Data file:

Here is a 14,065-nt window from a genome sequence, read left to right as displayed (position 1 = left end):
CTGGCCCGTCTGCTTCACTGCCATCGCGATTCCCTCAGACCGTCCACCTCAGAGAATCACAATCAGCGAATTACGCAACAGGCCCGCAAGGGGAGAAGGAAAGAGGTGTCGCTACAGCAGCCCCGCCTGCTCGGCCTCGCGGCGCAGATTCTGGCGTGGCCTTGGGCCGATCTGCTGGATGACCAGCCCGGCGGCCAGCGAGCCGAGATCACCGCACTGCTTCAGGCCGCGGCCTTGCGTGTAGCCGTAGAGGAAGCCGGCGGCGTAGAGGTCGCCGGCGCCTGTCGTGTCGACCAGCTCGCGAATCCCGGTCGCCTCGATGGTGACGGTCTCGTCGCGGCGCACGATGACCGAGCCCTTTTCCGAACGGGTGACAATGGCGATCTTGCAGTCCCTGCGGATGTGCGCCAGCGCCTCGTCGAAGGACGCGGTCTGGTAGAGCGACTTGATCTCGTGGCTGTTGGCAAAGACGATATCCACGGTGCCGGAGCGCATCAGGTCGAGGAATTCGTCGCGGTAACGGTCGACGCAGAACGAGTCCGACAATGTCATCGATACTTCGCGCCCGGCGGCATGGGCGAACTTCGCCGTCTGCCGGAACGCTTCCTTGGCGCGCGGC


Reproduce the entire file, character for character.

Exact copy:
Here is a 14,065-nt window from a genome sequence, read left to right as displayed (position 1 = left end):
CTGGCCCGTCTGCTTCACTGCCATCGCGATTCCCTCAGACCGTCCACCTCAGAGAATCACAATCAGCGAATTACGCAACAGGCCCGCAAGGGGAGAAGGAAAGAGGTGTCGCTACAGCAGCCCCGCCTGCTCGGCCTCGCGGCGCAGATTCTGGCGTGGCCTTGGGCCGATCTGCTGGATGACCAGCCCGGCGGCCAGCGAGCCGAGATCACCGCACTGCTTCAGGCCGCGGCCTTGCGTGTAGCCGTAGAGGAAGCCGGCGGCGTAGAGGTCGCCGGCGCCTGTCGTGTCGACCAGCTCGCGAATCCCGGTCGCCTCGATGGTGACGGTCTCGTCGCGGCGCACGATGACCGAGCCCTTTTCCGAACGGGTGACAATGGCGATCTTGCAGTCCCTGCGGATGTGCGCCAGCGCCTCGTCGAAGGACGCGGTCTGGTAGAGCGACTTGATCTCGTGGCTGTTGGCAAAGACGATATCCACGGTGCCGGAGCGCATCAGGTCGAGGAATTCGTCGCGGTAACGGTCGACGCAGAACGAGTCCGACAATGTCATCGATACTTCGCGCCCGGCGGCATGGGCGAACTTCGCCGTCTGCCGGAACGCTTCCTTGGCGCGCGGC